Scratchley’s – 200 Wharf Road, Newcastle, New South Wales
Newcastle is a mere two hours drive away from Sydney and offers a great escape with some beautiful beaches and sensational seafood. One place that a visit to Newcastle is not complete without a meal at is Scratchley’s. A veritable institution located right on the water, it offers a stunning view of the harbour, if you can spare a moment to look up from your plate that is.
The seafood was spectacular even though my visit during the Christmas – New Year period meant that I didn’t get a chance to try out the famed “Specials”, an ever-changing menu available during off-peak periods which is constructed according to the seasonal fish hauled in. A lunch for five amounted to $285, complete with drinks all round.
I started out with Scratchley’s Famous Char-grilled Antipasto ($19); this appetiser portion is conveniently half the size and price of having it as a main. Every single marine critter was done complete justice despite the immense variety on my plate; each one was grilled its individual point of perfection balancing flavourful char and springy softness or delicate flakiness where appropriate. The squid was likely the best I’ve ever had with a yielding chew and a remarkable sweetness I had never tasted in squid before. However, it was ultimately the plump, juicy baby octopus accentuated by a robust, coarse basil-almond pesto that stole the show completely and which continues to defy adequate description.
Another starter popular at our table was the Scratchley’s Seafood Chowder ($15) with a masterfully executed classical Velouté base of light stock thickened with blond roux. Smooth and adequately yet not overpoweringly flavoured, it set a new standard that typically lumpy, over-thickened and starchy chowders fall far short of. A solid combination of vegetables like carrots, corn kernels and scallions supported the sweet shrimp, pliantly chewy octopus and tender fish, all chopped into bits that were large enough to be distinguished on the tongue yet small enough so as not to detract from the velvety smooth feel.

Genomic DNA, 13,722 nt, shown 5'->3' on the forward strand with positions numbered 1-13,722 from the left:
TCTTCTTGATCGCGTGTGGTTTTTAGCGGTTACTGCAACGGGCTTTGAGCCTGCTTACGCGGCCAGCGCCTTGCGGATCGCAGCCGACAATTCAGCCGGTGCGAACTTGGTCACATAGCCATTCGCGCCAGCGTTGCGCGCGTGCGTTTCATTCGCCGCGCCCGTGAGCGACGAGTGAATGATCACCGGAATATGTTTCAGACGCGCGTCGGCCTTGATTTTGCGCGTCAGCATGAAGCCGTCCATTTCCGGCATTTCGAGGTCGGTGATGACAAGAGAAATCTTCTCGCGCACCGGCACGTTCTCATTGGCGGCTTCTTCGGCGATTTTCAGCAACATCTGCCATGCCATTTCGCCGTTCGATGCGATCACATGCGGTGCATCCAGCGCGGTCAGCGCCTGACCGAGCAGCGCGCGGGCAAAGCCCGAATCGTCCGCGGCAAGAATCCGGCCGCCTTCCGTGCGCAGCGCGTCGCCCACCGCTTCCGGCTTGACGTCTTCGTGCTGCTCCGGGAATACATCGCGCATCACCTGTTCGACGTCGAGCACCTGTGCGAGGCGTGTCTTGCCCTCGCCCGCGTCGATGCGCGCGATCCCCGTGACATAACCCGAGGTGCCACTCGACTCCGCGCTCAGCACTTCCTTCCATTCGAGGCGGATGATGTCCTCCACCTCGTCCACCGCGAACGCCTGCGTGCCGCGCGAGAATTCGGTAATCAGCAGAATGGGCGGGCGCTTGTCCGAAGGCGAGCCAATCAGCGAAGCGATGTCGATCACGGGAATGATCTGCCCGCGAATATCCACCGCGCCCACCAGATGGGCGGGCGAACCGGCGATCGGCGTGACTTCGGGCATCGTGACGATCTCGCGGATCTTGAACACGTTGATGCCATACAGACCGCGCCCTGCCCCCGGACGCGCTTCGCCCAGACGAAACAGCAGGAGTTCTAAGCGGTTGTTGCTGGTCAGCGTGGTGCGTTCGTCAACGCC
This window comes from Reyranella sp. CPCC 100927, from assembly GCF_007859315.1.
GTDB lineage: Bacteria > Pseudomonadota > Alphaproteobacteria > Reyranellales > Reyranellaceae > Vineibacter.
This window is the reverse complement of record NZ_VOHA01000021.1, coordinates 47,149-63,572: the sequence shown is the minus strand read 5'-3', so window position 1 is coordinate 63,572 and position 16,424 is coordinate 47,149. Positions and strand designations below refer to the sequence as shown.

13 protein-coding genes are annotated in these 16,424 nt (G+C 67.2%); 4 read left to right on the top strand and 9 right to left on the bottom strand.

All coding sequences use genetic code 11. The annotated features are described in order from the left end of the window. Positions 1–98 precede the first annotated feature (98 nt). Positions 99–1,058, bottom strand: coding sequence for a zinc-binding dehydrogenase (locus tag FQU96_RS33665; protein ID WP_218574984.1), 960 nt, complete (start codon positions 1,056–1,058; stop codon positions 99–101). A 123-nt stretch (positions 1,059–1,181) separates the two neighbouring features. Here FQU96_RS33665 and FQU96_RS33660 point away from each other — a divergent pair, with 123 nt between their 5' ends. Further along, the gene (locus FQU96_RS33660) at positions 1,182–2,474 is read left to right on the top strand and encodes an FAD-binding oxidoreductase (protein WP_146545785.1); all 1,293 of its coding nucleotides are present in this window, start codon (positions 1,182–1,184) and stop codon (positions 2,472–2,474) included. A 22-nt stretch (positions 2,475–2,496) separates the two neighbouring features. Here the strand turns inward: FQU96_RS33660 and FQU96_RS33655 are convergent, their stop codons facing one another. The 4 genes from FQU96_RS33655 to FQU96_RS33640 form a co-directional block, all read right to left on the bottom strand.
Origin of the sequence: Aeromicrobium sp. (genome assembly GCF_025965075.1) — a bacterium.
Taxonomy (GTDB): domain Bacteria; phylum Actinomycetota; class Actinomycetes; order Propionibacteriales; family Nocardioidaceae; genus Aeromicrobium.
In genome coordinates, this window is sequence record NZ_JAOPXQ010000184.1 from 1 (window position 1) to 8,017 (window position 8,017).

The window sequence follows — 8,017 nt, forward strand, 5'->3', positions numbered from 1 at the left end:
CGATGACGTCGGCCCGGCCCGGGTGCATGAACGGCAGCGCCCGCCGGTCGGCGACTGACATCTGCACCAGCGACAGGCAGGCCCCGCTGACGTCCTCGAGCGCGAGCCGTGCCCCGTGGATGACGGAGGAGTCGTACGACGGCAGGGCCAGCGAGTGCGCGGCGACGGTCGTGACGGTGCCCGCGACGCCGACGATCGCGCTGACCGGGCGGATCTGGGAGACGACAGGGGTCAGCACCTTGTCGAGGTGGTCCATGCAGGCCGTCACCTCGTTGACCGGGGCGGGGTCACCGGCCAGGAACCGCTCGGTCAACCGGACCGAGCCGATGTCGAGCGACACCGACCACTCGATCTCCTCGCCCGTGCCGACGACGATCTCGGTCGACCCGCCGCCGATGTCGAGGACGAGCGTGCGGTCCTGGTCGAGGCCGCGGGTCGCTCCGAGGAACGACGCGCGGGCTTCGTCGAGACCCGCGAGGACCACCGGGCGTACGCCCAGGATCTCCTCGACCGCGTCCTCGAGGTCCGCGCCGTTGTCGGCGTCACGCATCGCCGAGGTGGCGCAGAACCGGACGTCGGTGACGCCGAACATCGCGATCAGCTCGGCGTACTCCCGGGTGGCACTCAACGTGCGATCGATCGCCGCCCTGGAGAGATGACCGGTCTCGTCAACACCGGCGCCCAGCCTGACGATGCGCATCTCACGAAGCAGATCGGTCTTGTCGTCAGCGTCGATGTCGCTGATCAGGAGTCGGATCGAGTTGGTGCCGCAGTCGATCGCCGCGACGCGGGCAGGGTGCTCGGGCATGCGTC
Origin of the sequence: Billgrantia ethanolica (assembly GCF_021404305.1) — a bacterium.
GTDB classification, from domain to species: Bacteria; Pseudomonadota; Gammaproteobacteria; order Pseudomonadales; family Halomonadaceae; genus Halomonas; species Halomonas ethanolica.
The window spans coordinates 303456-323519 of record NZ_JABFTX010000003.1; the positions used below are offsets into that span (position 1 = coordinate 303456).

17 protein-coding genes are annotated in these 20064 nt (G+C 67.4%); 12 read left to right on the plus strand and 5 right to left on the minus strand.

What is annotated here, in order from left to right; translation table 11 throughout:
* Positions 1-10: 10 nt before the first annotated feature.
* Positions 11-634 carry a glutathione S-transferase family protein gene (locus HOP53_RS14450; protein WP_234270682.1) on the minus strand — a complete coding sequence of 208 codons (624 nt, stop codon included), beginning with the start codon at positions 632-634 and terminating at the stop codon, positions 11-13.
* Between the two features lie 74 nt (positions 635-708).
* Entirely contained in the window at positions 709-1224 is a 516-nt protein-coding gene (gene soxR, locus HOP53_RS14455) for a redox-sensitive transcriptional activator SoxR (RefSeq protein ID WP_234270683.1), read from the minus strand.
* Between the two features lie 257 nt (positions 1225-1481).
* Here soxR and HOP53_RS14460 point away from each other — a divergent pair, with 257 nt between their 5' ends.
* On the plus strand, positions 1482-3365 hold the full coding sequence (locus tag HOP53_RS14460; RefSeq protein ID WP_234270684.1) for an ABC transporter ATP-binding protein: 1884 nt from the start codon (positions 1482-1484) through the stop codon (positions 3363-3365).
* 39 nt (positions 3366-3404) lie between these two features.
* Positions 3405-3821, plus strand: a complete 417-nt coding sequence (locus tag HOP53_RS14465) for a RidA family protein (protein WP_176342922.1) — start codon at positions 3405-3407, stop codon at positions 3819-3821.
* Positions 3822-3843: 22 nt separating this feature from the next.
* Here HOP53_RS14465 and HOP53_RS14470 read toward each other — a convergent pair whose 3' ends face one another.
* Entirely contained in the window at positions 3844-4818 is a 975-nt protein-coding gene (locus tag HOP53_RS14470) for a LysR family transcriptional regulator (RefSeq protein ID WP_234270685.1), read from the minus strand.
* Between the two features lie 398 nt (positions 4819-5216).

The Garlic King Prawns Sautéed in Garlic, Shallot, White Wine and Cream Sauce with Steamed Basmati Rice ($19) was quite breathtaking with that gorgeously glossy sauce napping the massive prawns and gradually soaking into fluffy grains.
Both the Garlic Bread ($5) and Herb & Cheese Bread ($5) were pillow-soft and extremely fluffy. A mere half-centimeter layer of flavouring agent on the surface of the bread provided all the punch and character necessary. This allowed both bread and spread to harmonise but remain distinct, thus avoiding the typical soggy saturatedness or rock-hard crispness found in most flavoured breads.
My Red Emperor Fillet Dusted in Cajun Spices on Smashed Kipfler Potatoes with Char-Grilled Balsamic Vegetables, Carrot & Ginger Raitha and Sweet Potato Curls ($38) was every bit as spectacular as that wonderfully detailed description promised. Firm and moist, it was fragrantly spiced yet subtly enough that the natural flavour of the supremely fresh fish was not overwhelmed but further accentuated by a creamy, tangy raitha sauce. The coarse mash had a mind-boggling array of flavour and texture from sweet pepper to salty zucchini and mealy potato, all perfumed with a generous amount of thyme.
I couldn’t cross-examine my fellow diners for their opinions on their own mains but I think the pictures alone will suffice as more than adequate descriptions!
Blue Eye Cod Fillet Roasted in Thai Flavours with a Corn & Coriander Crust on Saffron & Lime Basmati Pilaf and Green Curry Coconut Sauce ($35).
Snapper Fillet Roasted in Lemon, Garlic & Thyme on a Salad of Black Lentils, Preserved Lemon, Pine Nuts & Coriander with Coconut Yoghurt Dressing ($38).
Tender Calamari Golden-Fried with Real Tartare Sauce & Lemon ($32).